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Word: despot

Definition: tyrant; harsh, authoritarian ruler; CF. despotism

Sentences Containing 'despot'

Athens was originally a vassal state of the Kingdom of Thessalonica, but after Thessalonica was captured in 1224 by Theodore, the Despot of Epirus, the Principality of Achaea claimed suzerainty over Athens, a claim disputed by the de la Roche in the War of the Euboeote Succession.
Despot Vuk, Dmitar Jakšić, and his son Jovan Jakšić, took part in the campaign of King Matthias against the Turks in 1481, when the Christian army arrived at Kruševac.
Following his release Dionysius became highly thought of by Mara Branković, daughter of the Serbian Despot Đurađ Branković and one of the wives of Sultan Murad II, the father of Mehmed II.
Green saw the War as unjust and Lincoln as a despot who had to be stopped.
He received the supreme court dignity of Despot on 22 May 1295, and married Irene Palaiologina Choumnaina, the daughter of Nikephoros Choumnos, in 1303.
He was the son of Demetrios Michael Doukas Komnenos Koutroules, a younger son of Michael II Komnenos Doukas, despot of Epirus, and his mother was Anna Terter of Bulgaria.
His daughter Anna Palaiologina Angelina married firstly John II Orsini, despot in Epirus, and later John Asan Komnenos, despot in Valona.
In 1306 he was named to the highest court rank, that of Despot.
In 1444 Athens became a tributary of Constantine Palaeologus, the despot of Morea and heir to the Byzantine throne.
In 1476, Dmitar took part in the battle of Pančevo, alongside Despot Vuk Grgurević.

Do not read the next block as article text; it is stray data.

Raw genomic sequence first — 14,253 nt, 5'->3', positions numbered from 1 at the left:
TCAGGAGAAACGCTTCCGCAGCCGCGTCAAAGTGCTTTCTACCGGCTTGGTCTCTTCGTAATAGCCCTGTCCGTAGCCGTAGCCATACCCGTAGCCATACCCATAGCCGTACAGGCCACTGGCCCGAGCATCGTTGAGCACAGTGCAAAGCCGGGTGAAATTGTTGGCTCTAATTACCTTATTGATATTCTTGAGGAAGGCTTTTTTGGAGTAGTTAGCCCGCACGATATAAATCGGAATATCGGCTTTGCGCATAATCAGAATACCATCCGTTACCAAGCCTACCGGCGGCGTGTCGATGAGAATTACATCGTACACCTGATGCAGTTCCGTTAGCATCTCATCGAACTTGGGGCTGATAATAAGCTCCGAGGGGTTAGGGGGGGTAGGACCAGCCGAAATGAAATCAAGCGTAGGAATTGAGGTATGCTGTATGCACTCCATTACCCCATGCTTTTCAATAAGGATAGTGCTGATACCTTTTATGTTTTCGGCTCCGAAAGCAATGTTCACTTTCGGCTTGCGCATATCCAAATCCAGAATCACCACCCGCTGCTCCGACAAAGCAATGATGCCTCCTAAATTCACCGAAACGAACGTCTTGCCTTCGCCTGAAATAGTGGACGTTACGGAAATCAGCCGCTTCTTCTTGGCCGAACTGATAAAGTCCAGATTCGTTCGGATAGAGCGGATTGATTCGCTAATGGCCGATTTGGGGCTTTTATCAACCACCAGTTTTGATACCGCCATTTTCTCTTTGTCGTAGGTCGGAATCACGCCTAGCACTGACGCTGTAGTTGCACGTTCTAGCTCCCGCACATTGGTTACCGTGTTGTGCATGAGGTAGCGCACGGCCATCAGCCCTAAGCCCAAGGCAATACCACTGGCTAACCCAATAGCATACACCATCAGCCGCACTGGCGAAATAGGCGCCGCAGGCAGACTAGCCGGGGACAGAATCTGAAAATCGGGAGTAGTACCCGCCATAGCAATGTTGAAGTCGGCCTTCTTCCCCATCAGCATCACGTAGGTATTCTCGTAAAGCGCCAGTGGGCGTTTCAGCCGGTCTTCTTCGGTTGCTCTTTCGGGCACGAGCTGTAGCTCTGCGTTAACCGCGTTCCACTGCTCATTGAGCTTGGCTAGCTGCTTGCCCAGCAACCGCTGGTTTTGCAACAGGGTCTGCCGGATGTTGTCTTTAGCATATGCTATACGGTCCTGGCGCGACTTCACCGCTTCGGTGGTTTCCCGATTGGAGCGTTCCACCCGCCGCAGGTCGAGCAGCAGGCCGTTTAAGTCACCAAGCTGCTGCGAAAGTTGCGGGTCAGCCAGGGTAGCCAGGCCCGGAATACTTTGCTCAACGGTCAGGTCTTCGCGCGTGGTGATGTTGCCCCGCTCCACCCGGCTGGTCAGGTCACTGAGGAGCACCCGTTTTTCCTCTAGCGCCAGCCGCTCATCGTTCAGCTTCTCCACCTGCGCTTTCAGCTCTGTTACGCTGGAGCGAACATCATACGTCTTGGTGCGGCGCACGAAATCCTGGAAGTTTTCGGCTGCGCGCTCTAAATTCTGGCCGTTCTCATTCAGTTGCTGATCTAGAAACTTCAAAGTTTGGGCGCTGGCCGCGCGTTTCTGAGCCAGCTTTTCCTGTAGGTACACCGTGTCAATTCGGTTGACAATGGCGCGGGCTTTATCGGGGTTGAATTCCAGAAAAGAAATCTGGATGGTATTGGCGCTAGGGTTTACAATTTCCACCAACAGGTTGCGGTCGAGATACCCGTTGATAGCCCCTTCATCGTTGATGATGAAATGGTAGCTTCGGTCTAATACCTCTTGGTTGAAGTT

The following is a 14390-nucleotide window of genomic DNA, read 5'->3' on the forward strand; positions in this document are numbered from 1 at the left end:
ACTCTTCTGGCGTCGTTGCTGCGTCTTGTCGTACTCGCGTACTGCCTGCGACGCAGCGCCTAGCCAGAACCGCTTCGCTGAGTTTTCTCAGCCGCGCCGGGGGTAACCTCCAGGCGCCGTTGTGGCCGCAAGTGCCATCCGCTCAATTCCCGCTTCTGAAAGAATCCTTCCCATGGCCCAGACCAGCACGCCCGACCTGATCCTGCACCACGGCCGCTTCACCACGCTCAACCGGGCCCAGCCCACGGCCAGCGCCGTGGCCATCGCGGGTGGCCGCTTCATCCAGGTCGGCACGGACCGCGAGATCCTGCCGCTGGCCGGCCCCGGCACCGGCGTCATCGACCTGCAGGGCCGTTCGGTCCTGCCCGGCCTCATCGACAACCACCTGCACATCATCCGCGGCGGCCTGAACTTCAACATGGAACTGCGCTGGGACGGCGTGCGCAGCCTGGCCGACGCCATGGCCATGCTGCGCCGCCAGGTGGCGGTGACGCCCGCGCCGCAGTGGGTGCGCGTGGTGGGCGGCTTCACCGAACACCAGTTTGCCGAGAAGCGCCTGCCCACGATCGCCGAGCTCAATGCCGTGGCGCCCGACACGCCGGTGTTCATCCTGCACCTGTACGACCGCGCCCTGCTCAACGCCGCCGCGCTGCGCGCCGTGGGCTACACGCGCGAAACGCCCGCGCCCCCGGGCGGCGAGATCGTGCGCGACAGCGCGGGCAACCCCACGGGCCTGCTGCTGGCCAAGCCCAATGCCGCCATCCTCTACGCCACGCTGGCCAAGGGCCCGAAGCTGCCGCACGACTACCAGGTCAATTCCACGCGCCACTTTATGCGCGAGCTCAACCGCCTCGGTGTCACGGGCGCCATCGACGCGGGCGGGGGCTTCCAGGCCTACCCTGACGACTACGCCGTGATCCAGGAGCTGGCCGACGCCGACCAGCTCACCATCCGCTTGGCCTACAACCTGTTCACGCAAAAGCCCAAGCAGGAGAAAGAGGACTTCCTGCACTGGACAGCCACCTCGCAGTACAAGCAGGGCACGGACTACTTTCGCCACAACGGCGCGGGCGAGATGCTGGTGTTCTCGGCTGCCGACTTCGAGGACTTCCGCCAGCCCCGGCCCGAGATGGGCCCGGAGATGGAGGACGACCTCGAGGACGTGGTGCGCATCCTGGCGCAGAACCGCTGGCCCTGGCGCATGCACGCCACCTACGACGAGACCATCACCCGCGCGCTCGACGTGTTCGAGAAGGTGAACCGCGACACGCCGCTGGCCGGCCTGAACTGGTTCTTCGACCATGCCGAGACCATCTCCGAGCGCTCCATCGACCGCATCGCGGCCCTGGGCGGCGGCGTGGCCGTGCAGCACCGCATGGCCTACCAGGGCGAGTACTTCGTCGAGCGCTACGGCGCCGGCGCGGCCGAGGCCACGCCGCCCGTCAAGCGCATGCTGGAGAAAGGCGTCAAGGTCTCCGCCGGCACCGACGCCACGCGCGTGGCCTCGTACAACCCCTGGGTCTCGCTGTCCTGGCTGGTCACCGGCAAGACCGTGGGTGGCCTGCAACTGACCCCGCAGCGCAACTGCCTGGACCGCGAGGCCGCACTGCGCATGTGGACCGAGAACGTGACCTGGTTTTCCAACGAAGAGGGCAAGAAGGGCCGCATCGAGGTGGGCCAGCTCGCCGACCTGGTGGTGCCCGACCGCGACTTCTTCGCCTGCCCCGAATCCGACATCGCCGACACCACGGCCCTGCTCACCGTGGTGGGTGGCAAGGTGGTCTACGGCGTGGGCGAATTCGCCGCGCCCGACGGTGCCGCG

It affected a part of Serbs, the properties of the Jakšić brothers in Nădlac was destroyed and a part of the former Despot's.
Jakša was a "voivode" (military commander) in the Serbian Despotate, under "Despot" Đurađ Branković.
Like machines, they dumbly moved about the deck, ever conscious that the old man's despot eye was on them.
The eponymous founder, Jakša, was a "voivode" (Duke) in the service of Serbian Despot Đurađ Branković, and after the fall of Serbia to the Ottomans his descendants joined the ranks of the Hungarian army, Hungarian King Matthias Corvinus titled them ""pillars of Christianity"".
They were rebuilt during the 6th century under the Emperor Justinian I and again in the 13th century under the Despot of Epirus, Michael Angelus Comnenus, cousin of the Byzantine Emperor.
This obstinate struggle only increased the previous exasperation of the Sicilian Greeks against the Carthaginians; and when at length the troops of Dionysius made themselves masters of the city, they put the whole surviving population, men, women, and children, to the sword. After this the Syracusan despot placed it in charge of a garrison under an officer named Biton; while his brother Leptines made it the station of his fleet.
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